“The routine they perform in the moments before shooting the ball is a method to focus their full concentration and control their actions.” Prof. Eilam says [5].

Head and tail activities can be seen during daily activities as well, however, they appear to be performed more often during times of stress.

Prediction Error Signals

Your brain’s primary job is to draw conclusions about the future and to align behavior with those predictions. To do this, your brain gathers as much data as possible and puts it into the predictor system. The problem, however, is that the brain can’t get enough information to accurately predict the future, leading to feelings of uncertainty.

This uncertainty causes your brain to set off “prediction error signals”, which produces feelings of anxiety [6].

Rituals, however, bring order and structure to our world, which is more often than not, incoherent and chaotic. The act of performing a specific sequence of movements tricks your brain into thinking that experiencing predictability and stability.

When uncertainty is beyond our control, our brains will subconsciously cause us to engage in ritualized movements as compensation, and to bring about a sense of personal control [6].

Add a Ritual, like Anxiety Cleaning, to Your Life to Ease Anxiety

While in some cases, such as with OCD, rituals can become unhealthy, for most of us rituals are an effective way to give us structure when we feel structure is lost, and to make us feel safe. Rituals, such as those you might find in a cultural or religious ceremony, fulfill a psychological need to bring order to our lives.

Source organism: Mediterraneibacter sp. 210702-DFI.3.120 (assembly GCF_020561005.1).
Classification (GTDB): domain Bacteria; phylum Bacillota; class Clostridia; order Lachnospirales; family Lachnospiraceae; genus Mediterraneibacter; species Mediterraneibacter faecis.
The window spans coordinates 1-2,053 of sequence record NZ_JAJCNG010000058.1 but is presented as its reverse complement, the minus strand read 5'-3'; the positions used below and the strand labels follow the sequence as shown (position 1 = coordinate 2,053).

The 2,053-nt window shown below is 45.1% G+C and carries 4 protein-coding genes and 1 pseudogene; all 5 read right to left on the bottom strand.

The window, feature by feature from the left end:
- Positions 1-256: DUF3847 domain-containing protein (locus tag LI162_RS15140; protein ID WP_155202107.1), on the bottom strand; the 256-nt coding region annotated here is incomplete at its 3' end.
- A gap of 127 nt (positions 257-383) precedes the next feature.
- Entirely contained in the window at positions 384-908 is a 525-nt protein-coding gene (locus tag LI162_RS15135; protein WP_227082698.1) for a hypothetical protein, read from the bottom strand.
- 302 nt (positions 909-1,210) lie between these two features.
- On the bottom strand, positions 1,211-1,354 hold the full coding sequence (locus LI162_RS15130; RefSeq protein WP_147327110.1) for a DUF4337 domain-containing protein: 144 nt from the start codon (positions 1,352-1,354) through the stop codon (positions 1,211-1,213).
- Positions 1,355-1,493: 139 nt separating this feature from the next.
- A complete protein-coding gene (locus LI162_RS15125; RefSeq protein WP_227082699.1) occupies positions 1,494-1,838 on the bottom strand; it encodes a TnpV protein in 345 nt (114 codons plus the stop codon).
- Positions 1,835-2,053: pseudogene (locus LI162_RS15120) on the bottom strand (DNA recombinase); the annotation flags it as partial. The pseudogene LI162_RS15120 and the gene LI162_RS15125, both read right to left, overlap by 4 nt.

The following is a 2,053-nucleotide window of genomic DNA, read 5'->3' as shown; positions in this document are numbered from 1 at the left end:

If you find you are dealing with increasing amounts of stress and anxiety, consider adding some rituals into your day, or committing more strongly to the ones that you already have. A ritual could be deep breathing every morning before you get out of bed, or even simply following a morning routine that is the same every day.

Now, more than ever, when our lives have been turned upside down and our usual routines have been all but abandoned, including some structure and ritual to your day can ease your stress and bring about a sense of calm.


  1. ‘Effects of Anxiety on Spontaneous Ritualized Behavior’ Cell. Published June 18, 2015.
  2. ‘Anxiety Makes People Clean Obsessively’ Mental Floss Shaunacy Ferro. Published July 27, 2015.
  3. ‘Rituals, stereotypy and compulsive behavior in animals and humans’ PubMed David Eilam. Published October 25, 2005.
  4. ‘Anxiety disorders and control related beliefs: the exemplar of Obsessive-Compulsive Disorder (OCD)’ PubMed Richard Moulding. Published April 27, 2006.
  5. ‘Finding relief in ritual: A healthy dose of repetitive behavior reduces anxiety, says researcher’ Science Daily. Published November 2, 2011.
  6. ‘The Anxiety-Busting Properties of Ritual’ Psychology Today Nick Hobson. Published September 25, 2017
Brittany Hambleton
Freelance Contributor
Brittany is a freelance writer and editor with a Bachelor of Science in Foods and Nutrition and a writer’s certificate from the University of Western Ontario. She enjoyed a stint as a personal trainer and is an avid runner. Brittany loves to combine running and traveling, and has run numerous races across North America and Europe. She also loves chocolate more than anything else… the darker, the better!